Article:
YES! (Youth Empowered Solutions): Youth staff have been working locally to provide training and support to enable more convenience stores to transition to Healthy Corner Stores. To date their success includes a single store; however, they have been engaged in advocacy work at the state level around fresh food financing that was instrumental in a policy being passed to enable financing to assist in corner store transition. While the legislation passed in 2015, associated funding did not. (may be in this year's budget)

Financing Fresh Food: Fresh Food Financing Initiative is a state-level policy designed to increase access to affordable, quality, healthful foods in underserved areas by providing critical, one-time loans and grants for the development, expansion or renovation of fresh food retail establishments, such as supermarkets or grocery stores. Eligible communities are defined as low- or moderate-income census tracts, areas of below-average supermarket density, areas with a supermarket customer base where the majority live in a low-income census tract or in other areas demonstrated to have significant access limitations to supermarkets due to travel distance.

Healthy Corner Stores Education and Policy: This intervention is designed to increase the availability, accessibility, awareness and attractiveness of fresh fruits and vegetables and other healthy foods in corner stores by supporting changes in corner stores’ practices. The program addresses multiple levels of the socio-ecologic model with a primary focus on changing the organizational level. The Healthy Corner Store Initiative increases access to fresh fruits and vegetables in corner stores by linking small stores with produce distributors on a year-round basis. The policy established new minimum stock requirements for retail stores authorized for the WIC Program.

Buncombe County Pop-Up Markets and Community Service Navigators: These markets run bi-weekly in the community centers of local housing communities in Buncombe County. They rely on “just-in-time” food donations from MANNA FoodBank which often includes the healthy but perishable fruits, vegetables and bakery items that many local food pantries are not equipped to accept because they require immediate distribution. At each site, neighbors who qualify for the federal Supplemental Nutrition Assistance Program (SNAP, formerly known as Food Stamps) come to “shop” for groceries in a colorful, farmers’ market style setting, choosing their food items while catching up with friends and neighbors. View video here.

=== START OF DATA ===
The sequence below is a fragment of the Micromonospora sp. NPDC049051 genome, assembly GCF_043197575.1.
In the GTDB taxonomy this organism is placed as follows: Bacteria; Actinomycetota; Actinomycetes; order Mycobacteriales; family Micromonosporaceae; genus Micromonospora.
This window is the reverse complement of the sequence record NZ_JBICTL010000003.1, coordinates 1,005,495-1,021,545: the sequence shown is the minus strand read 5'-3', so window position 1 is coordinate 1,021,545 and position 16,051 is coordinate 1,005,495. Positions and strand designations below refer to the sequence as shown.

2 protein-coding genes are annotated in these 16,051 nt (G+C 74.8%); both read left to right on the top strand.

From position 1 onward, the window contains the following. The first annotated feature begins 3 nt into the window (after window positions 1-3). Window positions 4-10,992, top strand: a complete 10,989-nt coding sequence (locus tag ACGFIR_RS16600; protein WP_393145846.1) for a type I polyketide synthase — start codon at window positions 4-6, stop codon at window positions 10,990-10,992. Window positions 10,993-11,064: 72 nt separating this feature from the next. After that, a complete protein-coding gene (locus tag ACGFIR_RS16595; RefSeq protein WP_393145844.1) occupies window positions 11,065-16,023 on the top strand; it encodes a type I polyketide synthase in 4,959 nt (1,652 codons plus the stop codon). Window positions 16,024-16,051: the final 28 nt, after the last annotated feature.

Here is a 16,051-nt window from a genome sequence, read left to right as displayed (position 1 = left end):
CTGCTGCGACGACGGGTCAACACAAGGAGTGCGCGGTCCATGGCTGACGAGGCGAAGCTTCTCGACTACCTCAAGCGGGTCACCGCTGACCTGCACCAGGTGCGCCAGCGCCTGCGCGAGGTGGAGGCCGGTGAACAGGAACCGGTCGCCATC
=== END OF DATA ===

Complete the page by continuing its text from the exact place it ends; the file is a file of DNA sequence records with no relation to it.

These strategies have worked in other communities:

Strategies to address behavior change include education on cooking skills, gardening skills, nutrition, individual counseling, and social support for healthy eating.

Eat Well, Play Hard: A multi-component intervention that focuses on improving the nutrition and physical activity behaviors of pre-school age children and their parents/caregivers by using educational strategies and skill building activities to promote healthy behavior change.

Strategies to address systemic and environmental change include change access and availability:

Oregon Farm to School/School Garden: Each farm to school and school garden program in Oregon is unique. Designed to increase access to and consumption of locally grown foods. They also seek to improve knowledge of and attitudes toward eating a variety of locally grown foods through a) local procurement, b) promotion of local foods and their producers, and c) food, nutrition, and garden-based educational experiences.

For more information visit the Center for Training and Research Translation or see Food Access Policy and Planning Guide

Action Plan

This is an additional indicator that the group has identified to monitor. Please see the insecurity indicator for a detailed action plan.